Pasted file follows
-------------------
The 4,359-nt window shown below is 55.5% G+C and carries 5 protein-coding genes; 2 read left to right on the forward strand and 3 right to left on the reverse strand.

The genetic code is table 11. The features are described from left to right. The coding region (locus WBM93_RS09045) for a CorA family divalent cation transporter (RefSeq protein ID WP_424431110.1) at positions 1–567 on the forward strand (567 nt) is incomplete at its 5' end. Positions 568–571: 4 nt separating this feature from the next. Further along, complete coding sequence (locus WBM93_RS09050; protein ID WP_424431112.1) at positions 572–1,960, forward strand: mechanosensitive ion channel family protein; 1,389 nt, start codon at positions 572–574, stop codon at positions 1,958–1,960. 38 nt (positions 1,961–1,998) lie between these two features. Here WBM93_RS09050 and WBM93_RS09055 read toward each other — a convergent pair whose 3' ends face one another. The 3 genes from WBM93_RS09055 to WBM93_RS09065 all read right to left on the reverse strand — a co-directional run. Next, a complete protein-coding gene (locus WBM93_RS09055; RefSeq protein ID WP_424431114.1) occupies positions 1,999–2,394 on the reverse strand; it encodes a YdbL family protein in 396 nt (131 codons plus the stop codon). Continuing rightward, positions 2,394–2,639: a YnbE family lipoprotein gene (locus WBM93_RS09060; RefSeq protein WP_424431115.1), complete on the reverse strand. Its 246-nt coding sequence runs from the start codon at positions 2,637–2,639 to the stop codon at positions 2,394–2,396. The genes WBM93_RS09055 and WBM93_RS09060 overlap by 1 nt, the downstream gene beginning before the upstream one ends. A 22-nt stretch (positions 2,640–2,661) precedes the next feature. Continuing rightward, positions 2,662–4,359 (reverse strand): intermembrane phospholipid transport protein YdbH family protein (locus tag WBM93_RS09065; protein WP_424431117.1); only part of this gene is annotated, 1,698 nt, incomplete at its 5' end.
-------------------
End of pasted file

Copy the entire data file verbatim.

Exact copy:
The 4,359-nt window shown below is 55.5% G+C and carries 5 protein-coding genes; 2 read left to right on the forward strand and 3 right to left on the reverse strand.

The genetic code is table 11. The features are described from left to right. The coding region (locus WBM93_RS09045) for a CorA family divalent cation transporter (RefSeq protein ID WP_424431110.1) at positions 1–567 on the forward strand (567 nt) is incomplete at its 5' end. Positions 568–571: 4 nt separating this feature from the next. Further along, complete coding sequence (locus WBM93_RS09050; protein ID WP_424431112.1) at positions 572–1,960, forward strand: mechanosensitive ion channel family protein; 1,389 nt, start codon at positions 572–574, stop codon at positions 1,958–1,960. 38 nt (positions 1,961–1,998) lie between these two features. Here WBM93_RS09050 and WBM93_RS09055 read toward each other — a convergent pair whose 3' ends face one another. The 3 genes from WBM93_RS09055 to WBM93_RS09065 all read right to left on the reverse strand — a co-directional run. Next, a complete protein-coding gene (locus WBM93_RS09055; RefSeq protein ID WP_424431114.1) occupies positions 1,999–2,394 on the reverse strand; it encodes a YdbL family protein in 396 nt (131 codons plus the stop codon). Continuing rightward, positions 2,394–2,639: a YnbE family lipoprotein gene (locus WBM93_RS09060; RefSeq protein WP_424431115.1), complete on the reverse strand. Its 246-nt coding sequence runs from the start codon at positions 2,637–2,639 to the stop codon at positions 2,394–2,396. The genes WBM93_RS09055 and WBM93_RS09060 overlap by 1 nt, the downstream gene beginning before the upstream one ends. A 22-nt stretch (positions 2,640–2,661) precedes the next feature. Continuing rightward, positions 2,662–4,359 (reverse strand): intermembrane phospholipid transport protein YdbH family protein (locus tag WBM93_RS09065; protein WP_424431117.1); only part of this gene is annotated, 1,698 nt, incomplete at its 5' end.